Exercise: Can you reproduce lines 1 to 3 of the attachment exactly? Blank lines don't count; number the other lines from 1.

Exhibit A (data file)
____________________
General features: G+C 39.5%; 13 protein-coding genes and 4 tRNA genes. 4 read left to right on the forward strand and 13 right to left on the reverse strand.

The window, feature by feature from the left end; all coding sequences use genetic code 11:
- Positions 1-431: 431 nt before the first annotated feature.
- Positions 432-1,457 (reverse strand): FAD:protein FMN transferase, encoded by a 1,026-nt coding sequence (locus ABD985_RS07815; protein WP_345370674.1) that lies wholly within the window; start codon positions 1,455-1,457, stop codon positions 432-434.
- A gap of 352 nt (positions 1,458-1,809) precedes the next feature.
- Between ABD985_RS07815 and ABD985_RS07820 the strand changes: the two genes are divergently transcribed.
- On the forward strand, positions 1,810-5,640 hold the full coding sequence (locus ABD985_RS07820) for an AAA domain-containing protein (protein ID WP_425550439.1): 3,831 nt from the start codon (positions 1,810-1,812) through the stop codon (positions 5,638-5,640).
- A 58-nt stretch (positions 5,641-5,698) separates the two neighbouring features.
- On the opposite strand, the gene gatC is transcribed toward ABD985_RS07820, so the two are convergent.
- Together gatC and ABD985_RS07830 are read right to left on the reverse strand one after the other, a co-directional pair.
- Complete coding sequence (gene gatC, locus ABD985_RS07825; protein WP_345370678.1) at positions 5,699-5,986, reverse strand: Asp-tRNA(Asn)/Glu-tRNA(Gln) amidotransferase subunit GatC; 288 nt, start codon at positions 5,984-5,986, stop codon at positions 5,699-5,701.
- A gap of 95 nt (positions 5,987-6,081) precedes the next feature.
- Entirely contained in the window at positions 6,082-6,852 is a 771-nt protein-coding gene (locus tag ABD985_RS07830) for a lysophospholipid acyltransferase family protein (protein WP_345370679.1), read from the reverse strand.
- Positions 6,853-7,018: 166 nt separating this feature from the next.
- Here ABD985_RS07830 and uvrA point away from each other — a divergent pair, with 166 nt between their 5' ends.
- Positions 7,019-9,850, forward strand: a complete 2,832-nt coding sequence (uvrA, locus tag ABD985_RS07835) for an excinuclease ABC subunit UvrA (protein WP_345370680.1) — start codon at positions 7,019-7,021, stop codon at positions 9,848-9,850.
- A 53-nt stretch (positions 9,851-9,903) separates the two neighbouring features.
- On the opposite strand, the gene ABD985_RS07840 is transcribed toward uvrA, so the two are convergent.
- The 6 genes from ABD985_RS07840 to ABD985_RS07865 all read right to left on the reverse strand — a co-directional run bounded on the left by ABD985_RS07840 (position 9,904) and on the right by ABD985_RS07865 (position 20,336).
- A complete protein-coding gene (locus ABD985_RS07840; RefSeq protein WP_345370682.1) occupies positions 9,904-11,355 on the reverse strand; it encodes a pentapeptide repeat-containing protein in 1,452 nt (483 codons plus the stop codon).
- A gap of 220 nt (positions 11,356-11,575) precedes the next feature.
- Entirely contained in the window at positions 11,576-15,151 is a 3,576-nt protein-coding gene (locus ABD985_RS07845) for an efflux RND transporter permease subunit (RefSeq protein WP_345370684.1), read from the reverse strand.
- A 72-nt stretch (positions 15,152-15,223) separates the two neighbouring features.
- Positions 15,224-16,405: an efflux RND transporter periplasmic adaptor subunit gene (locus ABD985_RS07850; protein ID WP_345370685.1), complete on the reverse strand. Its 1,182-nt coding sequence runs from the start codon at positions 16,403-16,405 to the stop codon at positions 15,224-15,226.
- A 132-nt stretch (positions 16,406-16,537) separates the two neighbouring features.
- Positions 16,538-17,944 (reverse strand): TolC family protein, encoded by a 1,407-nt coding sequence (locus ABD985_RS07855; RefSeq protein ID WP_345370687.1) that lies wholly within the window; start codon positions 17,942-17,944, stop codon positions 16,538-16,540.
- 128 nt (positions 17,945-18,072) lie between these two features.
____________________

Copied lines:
General features: G+C 39.5%; 13 protein-coding genes and 4 tRNA genes. 4 read left to right on the forward strand and 13 right to left on the reverse strand.

The window, feature by feature from the left end; all coding sequences use genetic code 11:
- Positions 1-431: 431 nt before the first annotated feature.